Wednesday, November 30, 2016

Creator of the Big Mac, One of America’s Deadliest Poisons, Dies at 98


SAN NARCISO, Calif. (Bennington Vale Evening Transcript) -- Michael “Jim” Delligatti, the man who created the iconic Big Mac sandwich and unwittingly poisoned generations of Americans, died in his home Monday. He was 98. Though not the name or face most people associate with McDonald’s, Delligatti was the pioneer who perfected one of the fast food giant’s most recognizable items. He opened his first franchise in 1957. He came to own and operate an additional 47 chains, making him one of the largest franchise holders in the company’s annals. Not only did Delligatti introduce the nation to the Big Mac, he also proved instrumental in developing the equally infamous breakfast fare, making him one of the most prolific, albeit unintentional, killers in American history.

A Secret Cabal Drowned in Secret Sauce

When Delligatti first approached McDonald’s with his recipe, corporate decision makers rejected the concept. Two years later, after Delligatti decided to sell the beefy behemoth on his own, the company moved forward with the sandwich as part of its official brand.

The rest, they say, is legend. As NPR observed, “Now, almost 50 years later, the Big Mac is sold in more than 100 countries and has become the most popular sandwich on the planet, according to the fast-food chain.”

Delligatti, by all counts, was a true innovator and an admirable man. He served in the Army during World War II. His inspiration for the McDonald’s breakfast menu came from seeing hungry workers struggle through overnight shifts in Pennsylvania’s steel mills. But his most renowned concoction -- a Frankenstein’s monster of food cobbled together by “two all-beef patties, special sauce, lettuce, cheese, pickles, onions, on a sesame seed bun” -- would unleash a fatal epidemic of type 2 diabetes, morbid obesity and health-related diseases on an unsuspecting public.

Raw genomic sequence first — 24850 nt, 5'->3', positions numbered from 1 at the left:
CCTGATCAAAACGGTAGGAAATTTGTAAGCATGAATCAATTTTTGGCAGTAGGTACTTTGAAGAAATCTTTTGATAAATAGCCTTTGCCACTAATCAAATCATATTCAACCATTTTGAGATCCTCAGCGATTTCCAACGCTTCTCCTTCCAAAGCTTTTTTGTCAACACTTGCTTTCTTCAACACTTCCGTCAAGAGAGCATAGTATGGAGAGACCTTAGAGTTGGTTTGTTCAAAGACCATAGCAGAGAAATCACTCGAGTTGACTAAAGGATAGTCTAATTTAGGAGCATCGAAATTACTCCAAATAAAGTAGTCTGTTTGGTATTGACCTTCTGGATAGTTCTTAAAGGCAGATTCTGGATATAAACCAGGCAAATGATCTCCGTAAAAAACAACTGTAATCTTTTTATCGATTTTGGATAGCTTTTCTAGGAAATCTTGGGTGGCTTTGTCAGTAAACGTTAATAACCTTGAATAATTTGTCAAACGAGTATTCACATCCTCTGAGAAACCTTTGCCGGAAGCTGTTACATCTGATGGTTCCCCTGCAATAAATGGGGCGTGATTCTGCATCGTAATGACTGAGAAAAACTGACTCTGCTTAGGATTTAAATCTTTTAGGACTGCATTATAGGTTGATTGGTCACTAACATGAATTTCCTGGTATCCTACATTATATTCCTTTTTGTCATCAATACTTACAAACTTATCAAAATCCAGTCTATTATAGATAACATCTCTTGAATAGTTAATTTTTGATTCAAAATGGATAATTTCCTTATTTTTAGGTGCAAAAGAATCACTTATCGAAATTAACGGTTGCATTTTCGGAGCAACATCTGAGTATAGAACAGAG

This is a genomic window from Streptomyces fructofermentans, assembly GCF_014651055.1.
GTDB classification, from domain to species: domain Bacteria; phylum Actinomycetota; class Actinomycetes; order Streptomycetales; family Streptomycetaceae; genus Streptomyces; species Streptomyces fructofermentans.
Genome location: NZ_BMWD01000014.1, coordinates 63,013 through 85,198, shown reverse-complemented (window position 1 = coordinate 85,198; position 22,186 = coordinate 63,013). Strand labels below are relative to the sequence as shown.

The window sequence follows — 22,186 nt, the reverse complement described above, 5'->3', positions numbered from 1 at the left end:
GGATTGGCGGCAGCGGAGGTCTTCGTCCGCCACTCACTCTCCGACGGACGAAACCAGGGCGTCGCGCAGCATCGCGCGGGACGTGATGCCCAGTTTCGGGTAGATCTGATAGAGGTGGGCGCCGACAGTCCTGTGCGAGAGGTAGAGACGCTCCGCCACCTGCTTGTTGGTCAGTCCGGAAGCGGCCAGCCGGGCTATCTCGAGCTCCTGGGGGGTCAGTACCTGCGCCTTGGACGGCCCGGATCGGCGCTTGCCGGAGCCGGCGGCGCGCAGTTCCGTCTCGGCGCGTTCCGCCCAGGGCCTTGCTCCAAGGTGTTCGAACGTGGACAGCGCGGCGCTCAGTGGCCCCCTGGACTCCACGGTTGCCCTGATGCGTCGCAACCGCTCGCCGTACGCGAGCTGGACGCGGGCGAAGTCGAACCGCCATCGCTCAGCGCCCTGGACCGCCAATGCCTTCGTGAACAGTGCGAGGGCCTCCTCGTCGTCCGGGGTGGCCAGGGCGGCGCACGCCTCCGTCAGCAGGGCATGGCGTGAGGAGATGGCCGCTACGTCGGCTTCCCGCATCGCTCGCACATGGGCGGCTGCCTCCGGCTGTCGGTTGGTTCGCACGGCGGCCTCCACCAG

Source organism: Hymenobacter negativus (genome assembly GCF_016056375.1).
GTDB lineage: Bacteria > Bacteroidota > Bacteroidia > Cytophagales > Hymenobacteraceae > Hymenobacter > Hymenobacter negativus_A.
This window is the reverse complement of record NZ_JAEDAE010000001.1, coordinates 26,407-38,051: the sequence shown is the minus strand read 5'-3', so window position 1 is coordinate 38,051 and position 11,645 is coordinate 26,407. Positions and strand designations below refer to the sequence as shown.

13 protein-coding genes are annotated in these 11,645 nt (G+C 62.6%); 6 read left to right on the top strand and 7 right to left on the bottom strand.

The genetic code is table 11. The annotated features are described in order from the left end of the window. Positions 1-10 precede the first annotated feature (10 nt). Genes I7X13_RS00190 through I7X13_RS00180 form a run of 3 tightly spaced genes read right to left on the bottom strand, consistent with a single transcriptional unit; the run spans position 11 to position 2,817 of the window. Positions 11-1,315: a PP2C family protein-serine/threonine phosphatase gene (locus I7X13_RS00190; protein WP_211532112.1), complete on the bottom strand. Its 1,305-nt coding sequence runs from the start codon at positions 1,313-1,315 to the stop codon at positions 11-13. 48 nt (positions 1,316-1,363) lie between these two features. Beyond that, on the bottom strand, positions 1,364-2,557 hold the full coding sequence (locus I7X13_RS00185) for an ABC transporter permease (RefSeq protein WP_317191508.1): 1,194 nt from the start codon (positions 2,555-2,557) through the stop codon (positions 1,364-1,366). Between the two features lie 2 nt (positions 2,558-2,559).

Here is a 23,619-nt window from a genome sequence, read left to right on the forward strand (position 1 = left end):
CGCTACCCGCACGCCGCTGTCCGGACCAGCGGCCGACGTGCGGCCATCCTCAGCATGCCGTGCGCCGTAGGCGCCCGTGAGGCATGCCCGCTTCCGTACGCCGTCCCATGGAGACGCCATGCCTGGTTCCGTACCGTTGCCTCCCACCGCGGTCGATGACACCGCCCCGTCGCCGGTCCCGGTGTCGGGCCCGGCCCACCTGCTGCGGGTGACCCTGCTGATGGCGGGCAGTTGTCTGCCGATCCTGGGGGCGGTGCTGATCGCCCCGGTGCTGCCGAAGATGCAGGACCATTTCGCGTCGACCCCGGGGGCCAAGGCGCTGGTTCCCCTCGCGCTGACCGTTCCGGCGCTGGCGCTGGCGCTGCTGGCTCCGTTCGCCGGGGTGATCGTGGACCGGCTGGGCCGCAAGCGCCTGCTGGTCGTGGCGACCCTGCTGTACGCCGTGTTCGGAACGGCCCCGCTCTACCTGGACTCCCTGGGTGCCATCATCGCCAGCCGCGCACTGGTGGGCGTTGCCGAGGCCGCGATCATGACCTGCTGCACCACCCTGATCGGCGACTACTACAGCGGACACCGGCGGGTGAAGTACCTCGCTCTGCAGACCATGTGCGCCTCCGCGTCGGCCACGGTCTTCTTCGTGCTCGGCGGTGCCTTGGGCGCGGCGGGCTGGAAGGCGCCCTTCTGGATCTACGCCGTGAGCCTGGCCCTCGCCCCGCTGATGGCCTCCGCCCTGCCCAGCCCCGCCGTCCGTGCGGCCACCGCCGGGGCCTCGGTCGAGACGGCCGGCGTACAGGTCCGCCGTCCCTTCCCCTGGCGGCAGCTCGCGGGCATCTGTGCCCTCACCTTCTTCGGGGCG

Lobbyists for the fast food industry scoff at claims that double-decker burgers butcher more Americans annually than acts of terrorism.

“Big Macs don’t directly murder anybody,” one lobbyist said. “They’re not some sort of nutritionist Jack the Ripper. They’re more like Jack Kevorkian, happily assisting with a willing party’s suicide.”

But Beau Borgen, a dietary historian at San Narciso College, says the sandwich and the government’s interest in it for half a century tell a more lurid tale.

A Weapon of Tasty Destruction

According to Borgen, the delay in rolling out Big Macs had nothing to do with skeptical McDonald’s executives.

“After McDonald’s reviewed the recipe for what would become the Big Mac, one of their food scientists sent a sample to the FDA for analysis,” Borgen explained. “What they discovered was an inert but easily activated bomb -- a seemingly innocuous sandwich that was capable of massive destruction. They urged McDonald’s to hold off on selling the burger.”

“To emphasize the severity of the threat,” he added, “you must realize that this occurred in an era when doctors still believed cigarettes were good for one’s health.”

A Big Mac by itself posed no immediate threat, but when combined with French fries and a soda, the bomb was armed. “Fries were the fuse, and Coke was the flint,” Borgen said.